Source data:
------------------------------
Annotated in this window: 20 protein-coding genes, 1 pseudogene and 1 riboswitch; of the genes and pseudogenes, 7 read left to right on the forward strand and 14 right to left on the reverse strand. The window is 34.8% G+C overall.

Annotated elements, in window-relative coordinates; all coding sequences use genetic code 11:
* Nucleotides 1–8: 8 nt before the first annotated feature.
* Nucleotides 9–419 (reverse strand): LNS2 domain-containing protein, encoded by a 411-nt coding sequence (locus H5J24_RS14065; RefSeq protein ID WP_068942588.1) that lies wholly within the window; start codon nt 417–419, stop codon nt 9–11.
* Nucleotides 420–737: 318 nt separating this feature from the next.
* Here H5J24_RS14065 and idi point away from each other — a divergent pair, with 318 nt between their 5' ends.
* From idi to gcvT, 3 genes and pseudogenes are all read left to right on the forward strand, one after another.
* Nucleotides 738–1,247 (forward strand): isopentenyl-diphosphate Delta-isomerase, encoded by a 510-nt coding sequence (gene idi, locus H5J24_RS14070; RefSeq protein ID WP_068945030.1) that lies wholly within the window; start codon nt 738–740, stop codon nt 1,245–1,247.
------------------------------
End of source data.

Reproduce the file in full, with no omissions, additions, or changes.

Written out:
Annotated in this window: 20 protein-coding genes, 1 pseudogene and 1 riboswitch; of the genes and pseudogenes, 7 read left to right on the forward strand and 14 right to left on the reverse strand. The window is 34.8% G+C overall.

Annotated elements, in window-relative coordinates; all coding sequences use genetic code 11:
* Nucleotides 1–8: 8 nt before the first annotated feature.
* Nucleotides 9–419 (reverse strand): LNS2 domain-containing protein, encoded by a 411-nt coding sequence (locus H5J24_RS14065; RefSeq protein ID WP_068942588.1) that lies wholly within the window; start codon nt 417–419, stop codon nt 9–11.
* Nucleotides 420–737: 318 nt separating this feature from the next.
* Here H5J24_RS14065 and idi point away from each other — a divergent pair, with 318 nt between their 5' ends.
* From idi to gcvT, 3 genes and pseudogenes are all read left to right on the forward strand, one after another.
* Nucleotides 738–1,247 (forward strand): isopentenyl-diphosphate Delta-isomerase, encoded by a 510-nt coding sequence (gene idi, locus H5J24_RS14070; RefSeq protein ID WP_068945030.1) that lies wholly within the window; start codon nt 738–740, stop codon nt 1,245–1,247.